News / Africa

Prosecutors Allege Obstruction Kenyan President's Trial

Kenya's President Uhuru Kenyatta attends the opening ceremony of the 22nd Ordinary Session of the African Union summit in Addis Ababa, Jan. 30, 2014.
Kenya's President Uhuru Kenyatta attends the opening ceremony of the 22nd Ordinary Session of the African Union summit in Addis Ababa, Jan. 30, 2014.
TEXT SIZE - +
Lisa Bryant
— The defense in the International Criminal Court (ICC) trial of Kenyan President Uhuru Kenyatta says "the prosecution has realized that its case has collapsed."

Defense attorney Stephen Kay told the court on Wednesday, that a prosecution attempt to blame the Kenyan government for obstruction indicates prosecutors had no real case.

At issue are financial records that prosecutors say could tie Kenyatta to 2008 post-election violence that left more than 1,000 people dead.

Kenyatta, and his deputy, William Ruto, face charges of crimes against humanity for their alleged roles in orchestrating the violence.

Uhuru Kenyatta

  • Sworn in as Kenya's president in April, 2013
  • Former deputy prime minister, former finance minister
  • 51 years old, son of Kenya's first president
  • Facing crimes against humanity charges at the International Criminal Court at The Hague in relation to violence following the 2007 election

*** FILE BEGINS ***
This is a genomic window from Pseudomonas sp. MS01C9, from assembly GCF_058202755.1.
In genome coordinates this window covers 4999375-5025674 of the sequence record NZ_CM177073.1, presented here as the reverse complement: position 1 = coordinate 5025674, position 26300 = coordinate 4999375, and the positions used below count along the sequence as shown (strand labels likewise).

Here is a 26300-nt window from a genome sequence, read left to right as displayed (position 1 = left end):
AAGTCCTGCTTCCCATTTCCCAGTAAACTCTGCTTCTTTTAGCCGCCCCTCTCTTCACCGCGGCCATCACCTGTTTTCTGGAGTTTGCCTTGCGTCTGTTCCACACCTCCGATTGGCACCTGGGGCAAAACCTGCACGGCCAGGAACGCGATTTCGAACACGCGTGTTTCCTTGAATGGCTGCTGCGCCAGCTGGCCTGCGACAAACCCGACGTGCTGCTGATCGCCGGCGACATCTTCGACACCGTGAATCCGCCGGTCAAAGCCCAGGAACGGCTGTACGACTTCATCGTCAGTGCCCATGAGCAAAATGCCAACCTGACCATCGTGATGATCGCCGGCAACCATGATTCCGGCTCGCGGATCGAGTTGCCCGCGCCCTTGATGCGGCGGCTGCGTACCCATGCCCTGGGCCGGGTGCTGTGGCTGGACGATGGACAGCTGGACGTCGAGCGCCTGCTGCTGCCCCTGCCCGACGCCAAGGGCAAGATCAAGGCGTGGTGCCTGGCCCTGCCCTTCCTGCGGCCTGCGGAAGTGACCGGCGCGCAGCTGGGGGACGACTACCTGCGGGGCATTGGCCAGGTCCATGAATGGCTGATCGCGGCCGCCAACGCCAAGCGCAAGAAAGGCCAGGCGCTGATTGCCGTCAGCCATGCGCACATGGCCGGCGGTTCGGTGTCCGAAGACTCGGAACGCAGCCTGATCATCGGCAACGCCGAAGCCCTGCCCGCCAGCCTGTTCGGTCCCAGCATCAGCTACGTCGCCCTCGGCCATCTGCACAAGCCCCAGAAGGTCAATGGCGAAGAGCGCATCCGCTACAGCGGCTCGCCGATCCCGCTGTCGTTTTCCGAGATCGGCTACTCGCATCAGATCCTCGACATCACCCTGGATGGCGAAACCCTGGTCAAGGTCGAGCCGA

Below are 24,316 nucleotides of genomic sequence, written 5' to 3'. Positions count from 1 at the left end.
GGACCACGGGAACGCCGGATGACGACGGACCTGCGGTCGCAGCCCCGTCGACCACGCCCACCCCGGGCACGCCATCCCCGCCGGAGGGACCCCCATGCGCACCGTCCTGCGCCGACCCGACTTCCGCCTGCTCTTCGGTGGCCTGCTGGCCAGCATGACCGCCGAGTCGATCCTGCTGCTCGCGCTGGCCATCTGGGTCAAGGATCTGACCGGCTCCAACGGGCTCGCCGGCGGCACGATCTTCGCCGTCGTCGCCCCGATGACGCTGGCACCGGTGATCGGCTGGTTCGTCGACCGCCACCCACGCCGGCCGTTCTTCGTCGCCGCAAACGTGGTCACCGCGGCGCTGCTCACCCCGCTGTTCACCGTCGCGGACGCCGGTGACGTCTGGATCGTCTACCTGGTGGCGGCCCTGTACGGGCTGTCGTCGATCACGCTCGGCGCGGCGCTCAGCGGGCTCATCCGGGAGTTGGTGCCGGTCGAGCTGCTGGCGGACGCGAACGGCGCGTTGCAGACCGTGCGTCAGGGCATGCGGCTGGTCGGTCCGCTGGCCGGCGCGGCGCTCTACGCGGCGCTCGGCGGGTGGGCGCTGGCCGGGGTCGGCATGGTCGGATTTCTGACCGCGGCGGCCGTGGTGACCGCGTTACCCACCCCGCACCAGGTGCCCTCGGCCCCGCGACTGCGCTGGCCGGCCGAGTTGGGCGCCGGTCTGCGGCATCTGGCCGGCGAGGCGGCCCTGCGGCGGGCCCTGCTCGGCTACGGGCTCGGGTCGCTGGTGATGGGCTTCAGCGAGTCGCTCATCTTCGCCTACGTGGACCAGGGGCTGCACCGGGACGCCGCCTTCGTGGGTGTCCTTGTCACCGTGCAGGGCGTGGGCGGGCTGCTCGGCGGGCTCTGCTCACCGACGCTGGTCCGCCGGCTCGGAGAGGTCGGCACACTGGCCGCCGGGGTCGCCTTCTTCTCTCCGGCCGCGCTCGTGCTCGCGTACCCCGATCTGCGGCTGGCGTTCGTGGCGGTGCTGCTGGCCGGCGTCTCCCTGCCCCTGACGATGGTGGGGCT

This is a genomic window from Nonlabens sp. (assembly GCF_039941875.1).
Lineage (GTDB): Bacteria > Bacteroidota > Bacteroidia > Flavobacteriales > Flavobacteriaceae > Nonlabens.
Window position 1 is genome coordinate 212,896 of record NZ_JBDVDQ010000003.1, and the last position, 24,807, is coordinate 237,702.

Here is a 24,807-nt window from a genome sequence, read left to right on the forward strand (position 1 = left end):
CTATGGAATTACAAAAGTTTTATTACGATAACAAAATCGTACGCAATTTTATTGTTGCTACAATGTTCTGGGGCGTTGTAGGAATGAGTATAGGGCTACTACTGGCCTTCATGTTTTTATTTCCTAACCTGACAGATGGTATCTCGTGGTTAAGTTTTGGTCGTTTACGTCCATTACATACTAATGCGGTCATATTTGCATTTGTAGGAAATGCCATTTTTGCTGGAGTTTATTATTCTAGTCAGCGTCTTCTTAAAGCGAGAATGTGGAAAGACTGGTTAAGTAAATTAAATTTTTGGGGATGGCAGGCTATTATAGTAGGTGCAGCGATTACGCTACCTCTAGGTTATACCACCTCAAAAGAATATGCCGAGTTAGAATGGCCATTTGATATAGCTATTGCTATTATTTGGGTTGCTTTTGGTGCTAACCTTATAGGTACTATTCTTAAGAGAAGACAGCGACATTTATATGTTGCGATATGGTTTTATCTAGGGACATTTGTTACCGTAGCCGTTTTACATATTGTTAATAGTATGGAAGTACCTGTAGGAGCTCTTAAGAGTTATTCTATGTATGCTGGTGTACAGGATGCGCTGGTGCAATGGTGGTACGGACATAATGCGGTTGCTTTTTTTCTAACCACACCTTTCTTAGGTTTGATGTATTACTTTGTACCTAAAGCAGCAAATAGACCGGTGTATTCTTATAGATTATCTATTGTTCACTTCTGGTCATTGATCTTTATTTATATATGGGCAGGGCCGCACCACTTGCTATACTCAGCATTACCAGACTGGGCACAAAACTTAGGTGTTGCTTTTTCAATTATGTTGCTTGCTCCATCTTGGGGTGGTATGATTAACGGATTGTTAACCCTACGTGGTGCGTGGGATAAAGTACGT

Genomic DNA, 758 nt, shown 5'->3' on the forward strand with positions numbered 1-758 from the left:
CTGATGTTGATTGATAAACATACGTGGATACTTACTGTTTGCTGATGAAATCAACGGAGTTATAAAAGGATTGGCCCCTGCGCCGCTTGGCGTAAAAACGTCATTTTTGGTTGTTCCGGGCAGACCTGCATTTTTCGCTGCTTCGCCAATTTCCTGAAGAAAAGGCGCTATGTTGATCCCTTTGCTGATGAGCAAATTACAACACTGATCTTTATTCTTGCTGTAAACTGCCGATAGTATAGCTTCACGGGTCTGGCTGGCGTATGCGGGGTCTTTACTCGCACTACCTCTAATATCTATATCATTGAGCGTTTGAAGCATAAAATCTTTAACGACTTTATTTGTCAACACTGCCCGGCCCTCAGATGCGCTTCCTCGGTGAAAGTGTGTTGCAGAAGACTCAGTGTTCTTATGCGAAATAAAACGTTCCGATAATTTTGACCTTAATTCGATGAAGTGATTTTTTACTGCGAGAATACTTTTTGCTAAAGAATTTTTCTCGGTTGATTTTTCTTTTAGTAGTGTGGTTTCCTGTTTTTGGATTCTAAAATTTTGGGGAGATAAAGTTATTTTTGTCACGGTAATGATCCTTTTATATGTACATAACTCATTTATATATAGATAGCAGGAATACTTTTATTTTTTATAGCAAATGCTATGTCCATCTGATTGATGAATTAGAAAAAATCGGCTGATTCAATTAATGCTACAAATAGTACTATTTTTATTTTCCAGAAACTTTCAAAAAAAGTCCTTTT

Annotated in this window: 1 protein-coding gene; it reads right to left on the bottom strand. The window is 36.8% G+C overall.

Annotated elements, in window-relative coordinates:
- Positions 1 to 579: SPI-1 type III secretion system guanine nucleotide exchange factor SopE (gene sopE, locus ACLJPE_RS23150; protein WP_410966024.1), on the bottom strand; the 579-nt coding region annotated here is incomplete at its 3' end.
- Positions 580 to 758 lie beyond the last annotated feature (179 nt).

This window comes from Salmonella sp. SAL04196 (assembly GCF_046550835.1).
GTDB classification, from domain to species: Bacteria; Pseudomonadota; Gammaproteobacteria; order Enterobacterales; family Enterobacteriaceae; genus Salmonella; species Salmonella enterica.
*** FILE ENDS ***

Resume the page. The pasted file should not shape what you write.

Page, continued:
• Nominated to parliament in 2001
  • Appointed to run the Kenya Tourism Board in 1999
During Wednesday's court session, prosecution lawyer Benjamin Gumpert accused the defense of foot-dragging on turning over the records.  

"One of the allegations we make against Mr. Kenyatta is that he, personally, provided very large quantities of money, which were funneled down through his intermediaries and messengers and delivered in the form of cash to the perpetrators of the violence," said Gumpert. "The request for assistance which we made, was for Mr. Kenyatta's financial records, because, we suggest, if he did indeed make such financial contributions, there would likely be records of movement of funds at the relevant time."

However, Kay argued the Kenyan government had been right to withhold the records.

"The government of Kenya has maintained consistently that requests from the prosecution should come through the court, and by that they mean the trial chamber," he said.

The prosecution says those records might indicate his role in funding Kenya's post-electoral violence six years ago which killed more than 1,000 people.